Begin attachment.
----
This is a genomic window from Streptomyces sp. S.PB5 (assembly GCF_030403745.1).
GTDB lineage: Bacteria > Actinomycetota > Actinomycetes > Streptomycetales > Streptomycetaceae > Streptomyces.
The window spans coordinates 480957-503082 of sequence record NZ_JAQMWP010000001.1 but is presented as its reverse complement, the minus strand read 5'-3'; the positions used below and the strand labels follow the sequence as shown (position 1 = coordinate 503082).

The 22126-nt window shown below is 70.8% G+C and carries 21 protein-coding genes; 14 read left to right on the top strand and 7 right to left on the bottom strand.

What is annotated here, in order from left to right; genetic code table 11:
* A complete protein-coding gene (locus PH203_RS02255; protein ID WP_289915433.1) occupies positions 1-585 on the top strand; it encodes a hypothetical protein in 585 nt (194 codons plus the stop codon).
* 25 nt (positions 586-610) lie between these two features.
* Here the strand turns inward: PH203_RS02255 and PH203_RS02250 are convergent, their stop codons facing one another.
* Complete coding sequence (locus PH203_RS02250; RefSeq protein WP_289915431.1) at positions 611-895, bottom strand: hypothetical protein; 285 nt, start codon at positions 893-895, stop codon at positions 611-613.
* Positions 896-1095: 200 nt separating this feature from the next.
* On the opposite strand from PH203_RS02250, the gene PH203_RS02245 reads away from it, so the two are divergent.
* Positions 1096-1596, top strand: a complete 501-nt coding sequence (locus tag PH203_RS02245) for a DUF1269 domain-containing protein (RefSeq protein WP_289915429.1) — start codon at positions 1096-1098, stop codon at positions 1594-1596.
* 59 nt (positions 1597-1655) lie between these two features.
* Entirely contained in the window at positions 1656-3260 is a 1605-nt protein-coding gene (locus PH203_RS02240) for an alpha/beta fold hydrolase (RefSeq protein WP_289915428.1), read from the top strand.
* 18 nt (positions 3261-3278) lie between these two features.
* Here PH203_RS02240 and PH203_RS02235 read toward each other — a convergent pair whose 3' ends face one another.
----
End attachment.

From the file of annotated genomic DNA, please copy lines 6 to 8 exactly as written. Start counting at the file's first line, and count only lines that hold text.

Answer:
* A complete protein-coding gene (locus PH203_RS02255; protein ID WP_289915433.1) occupies positions 1-585 on the top strand; it encodes a hypothetical protein in 585 nt (194 codons plus the stop codon).
* 25 nt (positions 586-610) lie between these two features.
* Here the strand turns inward: PH203_RS02255 and PH203_RS02250 are convergent, their stop codons facing one another.